Wondering, if and when, I ever became inflamed, I suddenly realized that I did! And I recall the exact time and place. It was not when I was in college, but many years before then, when I was four years old, living on my little street in Berkley, Michigan. There was a girl there, a playmate’s teenaged sister, living down the street from me. She had borrowed a marvelous book from the Detroit Public Library. It was an impressive volume called “The Art of Walt Disney” by Robert D. Field. And, being something of an artist, she had rendered what seemed to me to be a perfect copy of the most wondrous illustration in the book, a scene from Walt Disney’s Pinocchio. It depicted Pinocchio, on stage, with the provocative French marionette, alluring to me, even then. I thought this large impressive work of art was the most wonderful thing that I had ever seen. Yes, it was there, at that moment, beholding my young neighbor’s magnificent painting that I first burst into Flame. Simple isn't it, beginning then, a future that embodied Art, Disney, and even France, lay ahead of me.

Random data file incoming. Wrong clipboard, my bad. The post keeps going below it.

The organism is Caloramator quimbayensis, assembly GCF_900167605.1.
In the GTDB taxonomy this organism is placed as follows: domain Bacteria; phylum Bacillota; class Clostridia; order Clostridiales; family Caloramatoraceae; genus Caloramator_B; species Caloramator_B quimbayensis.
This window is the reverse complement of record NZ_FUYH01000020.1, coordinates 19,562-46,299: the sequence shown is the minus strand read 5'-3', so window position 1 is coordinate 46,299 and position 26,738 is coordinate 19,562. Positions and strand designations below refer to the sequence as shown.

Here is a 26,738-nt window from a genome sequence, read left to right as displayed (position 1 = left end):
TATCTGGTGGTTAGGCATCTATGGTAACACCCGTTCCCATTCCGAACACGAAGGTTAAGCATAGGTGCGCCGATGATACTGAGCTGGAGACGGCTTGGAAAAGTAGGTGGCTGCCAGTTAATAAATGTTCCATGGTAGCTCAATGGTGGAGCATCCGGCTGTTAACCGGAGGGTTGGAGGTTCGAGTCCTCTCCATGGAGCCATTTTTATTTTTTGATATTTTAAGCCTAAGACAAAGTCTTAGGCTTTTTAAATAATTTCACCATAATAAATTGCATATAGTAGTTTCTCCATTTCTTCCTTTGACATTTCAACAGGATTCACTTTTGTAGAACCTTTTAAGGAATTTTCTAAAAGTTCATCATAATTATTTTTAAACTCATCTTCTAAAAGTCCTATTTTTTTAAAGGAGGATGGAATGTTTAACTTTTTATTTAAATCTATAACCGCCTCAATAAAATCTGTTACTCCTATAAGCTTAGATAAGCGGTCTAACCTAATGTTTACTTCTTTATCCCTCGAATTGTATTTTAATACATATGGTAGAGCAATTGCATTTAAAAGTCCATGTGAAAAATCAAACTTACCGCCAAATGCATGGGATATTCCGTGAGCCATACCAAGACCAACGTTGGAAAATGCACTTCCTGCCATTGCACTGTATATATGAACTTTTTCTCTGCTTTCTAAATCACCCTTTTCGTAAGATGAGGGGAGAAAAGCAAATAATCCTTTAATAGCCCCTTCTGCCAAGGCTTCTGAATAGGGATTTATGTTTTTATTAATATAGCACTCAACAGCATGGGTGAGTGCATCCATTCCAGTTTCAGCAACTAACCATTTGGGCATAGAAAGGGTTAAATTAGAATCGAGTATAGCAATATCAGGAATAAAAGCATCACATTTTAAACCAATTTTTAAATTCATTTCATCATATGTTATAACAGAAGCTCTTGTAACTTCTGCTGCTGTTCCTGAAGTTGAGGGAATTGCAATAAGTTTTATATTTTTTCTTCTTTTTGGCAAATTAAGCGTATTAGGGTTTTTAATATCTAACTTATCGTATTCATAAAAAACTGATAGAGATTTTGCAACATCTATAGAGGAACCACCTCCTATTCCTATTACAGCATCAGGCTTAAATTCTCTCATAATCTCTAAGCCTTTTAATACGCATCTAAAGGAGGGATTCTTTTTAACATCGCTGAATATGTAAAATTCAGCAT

10.... is there anything else you would like to add or say to other artists?
To all you “other” artists out there. I'd simply like to say, “Enjoy!” Glory in your gift! Your talent, whether hard won, or handed to you on a silver platter, is your ticket to escaping a life that might otherwise have been mundane and ordinary. When agonizing over how to mix a certain color, or confronting a problem in perspective or anatomy, never lose sight of the fact that merely being permitted to indulge in these activities is a Luxury. You are among the World’s most Lucky!
The computer has changed the way that Art is done, dramatically. Art jobs that were once akin to drudgery, paste ups, mechanicals, engraving, retouching, have all been swept away. Even so-called “art supplies” will eventually be made obsolete by the computer. There is now more talent in the World than ever. Artists learn and grow by seeing the work of others. In my day, others were the few students sitting in art class, beside me. Today, all the others in the World are just a Mouse click away. The Massively Fantastic artwork on this site, alone, is proof enough that everyone has upped their game!
Mel Birnkrant Interview
Baby Face Dolls
images and videos copyright Mel Birnkrant